Dawn Sanchez was last seen alive when she stepped into Bernado Bass' car in 1991. Her disappearance and death remained unsolved until recently when—thanks to a little NASA robot—her murderer was sentenced to six years in prison.
Bass was Sanchez's boyfriend at the time of her disappearance and there were witness reports claiming that he shot the girl "in a vacant lot after the two got into a fight." The only problem was that no evidence to support this explanation was anywhere to be found. No car. No gun. No body.
This meant that Bass got away with the murder until recently when parts from the suspect's car were found buried in a large abandoned lot. They most likely would not have been found without the aid of the NASA equipment borrowed for the investigation. Using this equipment, investigators were able to figure out just where they needed to excavate:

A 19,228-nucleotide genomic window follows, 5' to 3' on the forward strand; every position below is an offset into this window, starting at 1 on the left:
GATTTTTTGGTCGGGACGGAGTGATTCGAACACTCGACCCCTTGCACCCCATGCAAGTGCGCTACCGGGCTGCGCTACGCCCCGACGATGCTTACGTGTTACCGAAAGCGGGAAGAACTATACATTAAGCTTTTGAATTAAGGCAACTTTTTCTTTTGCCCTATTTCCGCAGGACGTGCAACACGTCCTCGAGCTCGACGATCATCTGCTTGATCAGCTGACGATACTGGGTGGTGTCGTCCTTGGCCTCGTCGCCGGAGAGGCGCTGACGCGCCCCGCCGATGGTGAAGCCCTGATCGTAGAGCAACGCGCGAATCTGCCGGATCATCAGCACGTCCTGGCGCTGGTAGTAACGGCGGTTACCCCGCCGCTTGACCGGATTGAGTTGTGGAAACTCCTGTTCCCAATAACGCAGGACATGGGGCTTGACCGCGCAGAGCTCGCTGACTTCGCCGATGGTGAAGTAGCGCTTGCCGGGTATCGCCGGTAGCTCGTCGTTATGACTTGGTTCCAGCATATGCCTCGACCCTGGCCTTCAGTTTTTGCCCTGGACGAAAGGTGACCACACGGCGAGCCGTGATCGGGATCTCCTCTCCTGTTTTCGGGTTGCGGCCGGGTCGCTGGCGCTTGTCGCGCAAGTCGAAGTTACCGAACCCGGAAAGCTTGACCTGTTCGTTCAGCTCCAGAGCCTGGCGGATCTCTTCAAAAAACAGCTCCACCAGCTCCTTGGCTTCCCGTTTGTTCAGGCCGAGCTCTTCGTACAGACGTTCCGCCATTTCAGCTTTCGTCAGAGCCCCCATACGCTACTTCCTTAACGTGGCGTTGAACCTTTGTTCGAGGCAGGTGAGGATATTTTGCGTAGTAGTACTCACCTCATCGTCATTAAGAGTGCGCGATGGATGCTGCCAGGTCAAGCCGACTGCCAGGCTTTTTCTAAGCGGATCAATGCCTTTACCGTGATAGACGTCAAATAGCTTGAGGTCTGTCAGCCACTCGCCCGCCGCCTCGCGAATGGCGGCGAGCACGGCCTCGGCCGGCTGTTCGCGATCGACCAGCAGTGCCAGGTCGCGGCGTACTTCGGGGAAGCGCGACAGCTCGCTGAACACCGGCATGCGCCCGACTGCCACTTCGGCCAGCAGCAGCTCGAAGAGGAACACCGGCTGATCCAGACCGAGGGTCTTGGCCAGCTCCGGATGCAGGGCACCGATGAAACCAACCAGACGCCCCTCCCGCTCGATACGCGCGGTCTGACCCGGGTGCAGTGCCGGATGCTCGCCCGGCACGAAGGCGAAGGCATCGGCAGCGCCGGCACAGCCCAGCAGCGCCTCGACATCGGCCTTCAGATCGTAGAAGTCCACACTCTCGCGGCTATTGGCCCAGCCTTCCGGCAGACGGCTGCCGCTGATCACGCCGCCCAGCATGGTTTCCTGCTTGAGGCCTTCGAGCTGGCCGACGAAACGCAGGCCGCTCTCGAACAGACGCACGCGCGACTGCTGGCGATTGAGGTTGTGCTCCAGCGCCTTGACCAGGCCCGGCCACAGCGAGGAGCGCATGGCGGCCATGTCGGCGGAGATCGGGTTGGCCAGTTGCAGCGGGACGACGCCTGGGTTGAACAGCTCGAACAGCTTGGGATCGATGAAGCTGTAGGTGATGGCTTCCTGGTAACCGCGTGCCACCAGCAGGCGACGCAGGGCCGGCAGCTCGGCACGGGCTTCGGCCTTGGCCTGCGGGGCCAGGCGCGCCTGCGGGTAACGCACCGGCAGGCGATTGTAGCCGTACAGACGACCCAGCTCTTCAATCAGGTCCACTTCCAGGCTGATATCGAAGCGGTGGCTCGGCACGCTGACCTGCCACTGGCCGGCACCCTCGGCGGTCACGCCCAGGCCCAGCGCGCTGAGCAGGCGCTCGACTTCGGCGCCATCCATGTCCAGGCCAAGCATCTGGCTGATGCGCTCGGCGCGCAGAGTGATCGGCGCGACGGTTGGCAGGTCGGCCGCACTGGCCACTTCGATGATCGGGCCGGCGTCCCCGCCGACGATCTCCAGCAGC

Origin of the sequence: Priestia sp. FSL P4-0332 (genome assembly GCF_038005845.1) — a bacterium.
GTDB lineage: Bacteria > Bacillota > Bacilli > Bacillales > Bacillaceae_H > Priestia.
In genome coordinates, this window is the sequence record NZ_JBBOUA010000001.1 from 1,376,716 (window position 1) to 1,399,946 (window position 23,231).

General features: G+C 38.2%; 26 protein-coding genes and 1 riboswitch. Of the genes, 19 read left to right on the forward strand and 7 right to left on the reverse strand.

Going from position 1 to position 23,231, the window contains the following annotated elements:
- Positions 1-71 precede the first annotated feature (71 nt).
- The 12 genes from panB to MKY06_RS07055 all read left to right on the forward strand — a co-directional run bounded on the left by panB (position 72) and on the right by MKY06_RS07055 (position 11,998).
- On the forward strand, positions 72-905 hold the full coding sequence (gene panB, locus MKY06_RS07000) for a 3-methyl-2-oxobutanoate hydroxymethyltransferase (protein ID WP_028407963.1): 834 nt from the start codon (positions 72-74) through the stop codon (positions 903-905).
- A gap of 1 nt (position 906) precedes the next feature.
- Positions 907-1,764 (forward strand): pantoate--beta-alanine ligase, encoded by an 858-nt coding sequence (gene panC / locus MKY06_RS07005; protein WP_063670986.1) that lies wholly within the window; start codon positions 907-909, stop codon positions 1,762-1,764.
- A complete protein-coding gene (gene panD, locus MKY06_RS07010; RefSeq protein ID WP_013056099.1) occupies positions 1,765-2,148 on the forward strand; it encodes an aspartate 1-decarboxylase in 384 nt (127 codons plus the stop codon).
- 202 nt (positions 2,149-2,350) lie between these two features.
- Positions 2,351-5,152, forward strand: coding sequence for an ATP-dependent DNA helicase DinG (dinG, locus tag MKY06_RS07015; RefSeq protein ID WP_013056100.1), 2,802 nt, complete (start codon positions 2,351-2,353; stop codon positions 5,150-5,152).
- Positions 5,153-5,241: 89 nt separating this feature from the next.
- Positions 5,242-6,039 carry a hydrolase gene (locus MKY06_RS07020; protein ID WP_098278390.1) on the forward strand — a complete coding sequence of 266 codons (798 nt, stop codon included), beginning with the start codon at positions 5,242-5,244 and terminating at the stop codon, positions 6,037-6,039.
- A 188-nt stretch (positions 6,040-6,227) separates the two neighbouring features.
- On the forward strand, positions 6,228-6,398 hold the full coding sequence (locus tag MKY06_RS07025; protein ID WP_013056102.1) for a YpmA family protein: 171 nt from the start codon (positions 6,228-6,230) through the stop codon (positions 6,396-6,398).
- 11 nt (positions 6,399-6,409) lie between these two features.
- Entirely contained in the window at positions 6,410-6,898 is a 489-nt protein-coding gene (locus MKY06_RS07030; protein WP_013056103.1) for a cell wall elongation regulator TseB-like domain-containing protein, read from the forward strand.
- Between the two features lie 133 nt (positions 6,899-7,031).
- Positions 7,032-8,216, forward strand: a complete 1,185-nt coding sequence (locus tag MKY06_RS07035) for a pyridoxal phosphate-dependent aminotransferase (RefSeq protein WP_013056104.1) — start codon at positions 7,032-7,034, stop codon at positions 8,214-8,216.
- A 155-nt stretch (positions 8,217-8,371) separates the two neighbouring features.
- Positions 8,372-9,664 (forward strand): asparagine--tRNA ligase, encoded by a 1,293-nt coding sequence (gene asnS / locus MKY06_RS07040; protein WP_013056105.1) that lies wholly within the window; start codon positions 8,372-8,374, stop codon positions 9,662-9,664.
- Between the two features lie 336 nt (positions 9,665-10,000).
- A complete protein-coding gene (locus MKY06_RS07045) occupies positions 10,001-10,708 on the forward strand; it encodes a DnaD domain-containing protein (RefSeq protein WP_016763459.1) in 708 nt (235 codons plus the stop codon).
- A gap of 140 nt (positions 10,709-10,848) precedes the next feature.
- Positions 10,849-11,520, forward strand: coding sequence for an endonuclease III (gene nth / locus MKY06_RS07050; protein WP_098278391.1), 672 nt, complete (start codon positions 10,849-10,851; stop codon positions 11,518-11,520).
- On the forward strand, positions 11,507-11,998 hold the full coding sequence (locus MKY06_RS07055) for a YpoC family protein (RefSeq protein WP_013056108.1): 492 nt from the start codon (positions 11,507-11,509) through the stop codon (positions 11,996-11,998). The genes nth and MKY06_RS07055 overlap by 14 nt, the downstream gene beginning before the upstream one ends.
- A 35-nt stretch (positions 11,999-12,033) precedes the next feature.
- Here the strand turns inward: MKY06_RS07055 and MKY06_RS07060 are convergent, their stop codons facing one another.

The case was dismissed in 1991 due to lack of evidence. The case was recently reopened, when an informant reported that the car may have been disassembled and buried in a large abandoned lot in Alviso. The exact location in the lot was not specified, and the cost to excavate the entire area was too high. Further, the lot contained a substantial amount of buried and surface metallic debris, making a simple survey with metal detectors insufficient.
[T]he mixed team of scientists and engineers from CMIL, NASA Ames and the USGS deployed an instrumented Senseta MAX 5.0A rover hosting the research technologies under development, and mapped the magnetic environment of the survey area. The USGS received the processed data set, and after further post-processing, presented the county DA's office with their analysis and possible locations for excavation. Based on this data, the county excavated the site and retrieved car parts that matched the suspect's car.